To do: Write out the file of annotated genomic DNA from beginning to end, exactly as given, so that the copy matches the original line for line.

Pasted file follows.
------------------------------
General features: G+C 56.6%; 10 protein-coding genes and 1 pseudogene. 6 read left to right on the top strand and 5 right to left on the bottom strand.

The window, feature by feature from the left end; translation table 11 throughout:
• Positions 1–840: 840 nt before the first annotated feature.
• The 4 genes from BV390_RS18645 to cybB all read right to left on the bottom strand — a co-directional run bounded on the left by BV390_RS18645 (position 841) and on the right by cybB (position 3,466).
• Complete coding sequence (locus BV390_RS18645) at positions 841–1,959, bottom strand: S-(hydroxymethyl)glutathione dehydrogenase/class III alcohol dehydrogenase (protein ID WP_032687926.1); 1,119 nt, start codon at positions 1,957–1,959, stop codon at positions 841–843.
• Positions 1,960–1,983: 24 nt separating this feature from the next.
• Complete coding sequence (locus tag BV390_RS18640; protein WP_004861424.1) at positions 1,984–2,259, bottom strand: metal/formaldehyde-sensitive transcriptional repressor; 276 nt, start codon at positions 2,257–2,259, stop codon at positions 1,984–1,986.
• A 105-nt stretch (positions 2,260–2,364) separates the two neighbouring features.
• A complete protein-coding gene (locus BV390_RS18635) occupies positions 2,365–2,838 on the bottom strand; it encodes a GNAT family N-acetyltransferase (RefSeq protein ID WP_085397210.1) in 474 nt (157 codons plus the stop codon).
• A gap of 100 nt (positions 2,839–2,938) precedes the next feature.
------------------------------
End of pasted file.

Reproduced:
General features: G+C 56.6%; 10 protein-coding genes and 1 pseudogene. 6 read left to right on the top strand and 5 right to left on the bottom strand.

The window, feature by feature from the left end; translation table 11 throughout:
• Positions 1–840: 840 nt before the first annotated feature.
• The 4 genes from BV390_RS18645 to cybB all read right to left on the bottom strand — a co-directional run bounded on the left by BV390_RS18645 (position 841) and on the right by cybB (position 3,466).
• Complete coding sequence (locus BV390_RS18645) at positions 841–1,959, bottom strand: S-(hydroxymethyl)glutathione dehydrogenase/class III alcohol dehydrogenase (protein ID WP_032687926.1); 1,119 nt, start codon at positions 1,957–1,959, stop codon at positions 841–843.
• Positions 1,960–1,983: 24 nt separating this feature from the next.
• Complete coding sequence (locus tag BV390_RS18640; protein WP_004861424.1) at positions 1,984–2,259, bottom strand: metal/formaldehyde-sensitive transcriptional repressor; 276 nt, start codon at positions 2,257–2,259, stop codon at positions 1,984–1,986.
• A 105-nt stretch (positions 2,260–2,364) separates the two neighbouring features.
• A complete protein-coding gene (locus BV390_RS18635) occupies positions 2,365–2,838 on the bottom strand; it encodes a GNAT family N-acetyltransferase (RefSeq protein ID WP_085397210.1) in 474 nt (157 codons plus the stop codon).
• A gap of 100 nt (positions 2,839–2,938) precedes the next feature.